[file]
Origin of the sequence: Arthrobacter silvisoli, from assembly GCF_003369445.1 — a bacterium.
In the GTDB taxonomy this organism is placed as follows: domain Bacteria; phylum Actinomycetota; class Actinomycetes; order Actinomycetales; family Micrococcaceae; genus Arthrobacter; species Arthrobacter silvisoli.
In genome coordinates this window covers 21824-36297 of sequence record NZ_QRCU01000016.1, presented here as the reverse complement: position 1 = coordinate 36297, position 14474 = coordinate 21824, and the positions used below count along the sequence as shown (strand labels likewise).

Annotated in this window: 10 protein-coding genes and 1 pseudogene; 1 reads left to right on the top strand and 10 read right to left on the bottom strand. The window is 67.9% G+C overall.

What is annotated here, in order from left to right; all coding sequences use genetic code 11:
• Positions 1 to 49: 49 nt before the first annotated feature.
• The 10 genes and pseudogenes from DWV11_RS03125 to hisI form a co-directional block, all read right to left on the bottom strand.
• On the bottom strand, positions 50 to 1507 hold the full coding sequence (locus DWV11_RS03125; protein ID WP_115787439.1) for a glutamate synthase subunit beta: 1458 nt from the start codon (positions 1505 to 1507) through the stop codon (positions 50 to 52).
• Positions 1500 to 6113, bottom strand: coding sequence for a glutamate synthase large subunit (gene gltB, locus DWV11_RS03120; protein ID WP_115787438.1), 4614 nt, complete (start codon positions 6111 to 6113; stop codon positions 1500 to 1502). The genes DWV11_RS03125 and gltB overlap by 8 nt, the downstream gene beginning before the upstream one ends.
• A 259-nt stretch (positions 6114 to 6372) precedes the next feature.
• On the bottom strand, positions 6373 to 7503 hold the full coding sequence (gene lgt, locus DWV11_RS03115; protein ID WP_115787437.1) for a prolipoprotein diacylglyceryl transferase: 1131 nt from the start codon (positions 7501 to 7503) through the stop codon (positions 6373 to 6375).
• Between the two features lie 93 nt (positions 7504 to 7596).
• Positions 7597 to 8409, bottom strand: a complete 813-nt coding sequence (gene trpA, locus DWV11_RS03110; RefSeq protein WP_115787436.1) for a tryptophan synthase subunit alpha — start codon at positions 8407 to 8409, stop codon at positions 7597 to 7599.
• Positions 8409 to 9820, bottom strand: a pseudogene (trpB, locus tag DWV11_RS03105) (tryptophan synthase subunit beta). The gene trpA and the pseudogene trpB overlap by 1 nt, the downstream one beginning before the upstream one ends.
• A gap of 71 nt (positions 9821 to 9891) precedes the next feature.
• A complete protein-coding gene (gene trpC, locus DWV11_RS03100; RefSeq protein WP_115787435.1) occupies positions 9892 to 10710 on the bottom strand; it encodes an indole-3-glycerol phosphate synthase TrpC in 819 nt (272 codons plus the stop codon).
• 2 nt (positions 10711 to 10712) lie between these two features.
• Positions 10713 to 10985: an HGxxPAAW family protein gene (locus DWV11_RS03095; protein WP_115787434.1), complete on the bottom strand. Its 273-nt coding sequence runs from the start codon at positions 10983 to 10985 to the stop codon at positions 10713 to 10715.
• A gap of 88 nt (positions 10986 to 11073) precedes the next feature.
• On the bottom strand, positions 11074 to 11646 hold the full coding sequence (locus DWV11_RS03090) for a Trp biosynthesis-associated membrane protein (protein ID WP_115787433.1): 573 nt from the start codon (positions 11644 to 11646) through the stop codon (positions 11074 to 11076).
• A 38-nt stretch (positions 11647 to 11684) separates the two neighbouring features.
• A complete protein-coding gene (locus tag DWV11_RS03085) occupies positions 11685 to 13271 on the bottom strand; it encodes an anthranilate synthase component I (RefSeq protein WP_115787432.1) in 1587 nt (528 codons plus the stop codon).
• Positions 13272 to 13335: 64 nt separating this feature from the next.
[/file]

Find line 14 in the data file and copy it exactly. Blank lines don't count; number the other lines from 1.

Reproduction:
• Positions 8409 to 9820, bottom strand: a pseudogene (trpB, locus tag DWV11_RS03105) (tryptophan synthase subunit beta). The gene trpA and the pseudogene trpB overlap by 1 nt, the downstream one beginning before the upstream one ends.